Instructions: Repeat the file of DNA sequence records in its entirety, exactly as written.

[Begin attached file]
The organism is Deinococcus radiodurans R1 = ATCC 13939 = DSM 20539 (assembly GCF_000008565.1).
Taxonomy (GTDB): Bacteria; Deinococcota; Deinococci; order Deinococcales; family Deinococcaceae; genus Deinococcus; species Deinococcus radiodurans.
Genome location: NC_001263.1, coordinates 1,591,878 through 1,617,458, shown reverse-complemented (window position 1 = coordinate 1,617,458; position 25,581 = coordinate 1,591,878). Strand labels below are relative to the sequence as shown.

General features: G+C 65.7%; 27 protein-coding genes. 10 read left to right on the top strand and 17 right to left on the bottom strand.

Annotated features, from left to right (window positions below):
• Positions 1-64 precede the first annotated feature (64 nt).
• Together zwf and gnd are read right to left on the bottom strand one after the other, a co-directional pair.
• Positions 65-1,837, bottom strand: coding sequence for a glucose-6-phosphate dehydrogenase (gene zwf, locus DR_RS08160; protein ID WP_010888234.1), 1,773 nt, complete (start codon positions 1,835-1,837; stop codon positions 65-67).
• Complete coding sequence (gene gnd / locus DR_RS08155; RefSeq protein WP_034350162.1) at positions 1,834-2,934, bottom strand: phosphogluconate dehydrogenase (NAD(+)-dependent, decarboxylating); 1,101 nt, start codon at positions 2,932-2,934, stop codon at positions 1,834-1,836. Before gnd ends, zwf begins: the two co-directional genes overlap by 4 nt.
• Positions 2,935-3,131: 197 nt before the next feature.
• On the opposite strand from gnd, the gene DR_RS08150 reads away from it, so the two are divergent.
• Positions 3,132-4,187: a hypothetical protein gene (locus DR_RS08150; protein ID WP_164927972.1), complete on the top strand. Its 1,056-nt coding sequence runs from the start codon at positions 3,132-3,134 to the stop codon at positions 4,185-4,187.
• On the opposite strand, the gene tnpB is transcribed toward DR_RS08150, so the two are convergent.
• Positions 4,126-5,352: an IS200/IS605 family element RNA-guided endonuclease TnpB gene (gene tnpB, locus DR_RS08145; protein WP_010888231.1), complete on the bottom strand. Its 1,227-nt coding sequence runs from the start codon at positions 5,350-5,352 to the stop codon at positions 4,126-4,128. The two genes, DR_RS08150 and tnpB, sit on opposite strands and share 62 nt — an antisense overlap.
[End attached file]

The organism is Deinococcus radiodurans R1 = ATCC 13939 = DSM 20539 (assembly GCF_000008565.1).
Taxonomy (GTDB): Bacteria; Deinococcota; Deinococci; order Deinococcales; family Deinococcaceae; genus Deinococcus; species Deinococcus radiodurans.
Genome location: NC_001263.1, coordinates 1,591,878 through 1,617,458, shown reverse-complemented (window position 1 = coordinate 1,617,458; position 25,581 = coordinate 1,591,878). Strand labels below are relative to the sequence as shown.

General features: G+C 65.7%; 27 protein-coding genes. 10 read left to right on the top strand and 17 right to left on the bottom strand.

Annotated features, from left to right (window positions below):
• Positions 1-64 precede the first annotated feature (64 nt).
• Together zwf and gnd are read right to left on the bottom strand one after the other, a co-directional pair.
• Positions 65-1,837, bottom strand: coding sequence for a glucose-6-phosphate dehydrogenase (gene zwf, locus DR_RS08160; protein ID WP_010888234.1), 1,773 nt, complete (start codon positions 1,835-1,837; stop codon positions 65-67).
• Complete coding sequence (gene gnd / locus DR_RS08155; RefSeq protein WP_034350162.1) at positions 1,834-2,934, bottom strand: phosphogluconate dehydrogenase (NAD(+)-dependent, decarboxylating); 1,101 nt, start codon at positions 2,932-2,934, stop codon at positions 1,834-1,836. Before gnd ends, zwf begins: the two co-directional genes overlap by 4 nt.
• Positions 2,935-3,131: 197 nt before the next feature.
• On the opposite strand from gnd, the gene DR_RS08150 reads away from it, so the two are divergent.
• Positions 3,132-4,187: a hypothetical protein gene (locus DR_RS08150; protein ID WP_164927972.1), complete on the top strand. Its 1,056-nt coding sequence runs from the start codon at positions 3,132-3,134 to the stop codon at positions 4,185-4,187.
• On the opposite strand, the gene tnpB is transcribed toward DR_RS08150, so the two are convergent.
• Positions 4,126-5,352: an IS200/IS605 family element RNA-guided endonuclease TnpB gene (gene tnpB, locus DR_RS08145; protein WP_010888231.1), complete on the bottom strand. Its 1,227-nt coding sequence runs from the start codon at positions 5,350-5,352 to the stop codon at positions 4,126-4,128. The two genes, DR_RS08150 and tnpB, sit on opposite strands and share 62 nt — an antisense overlap.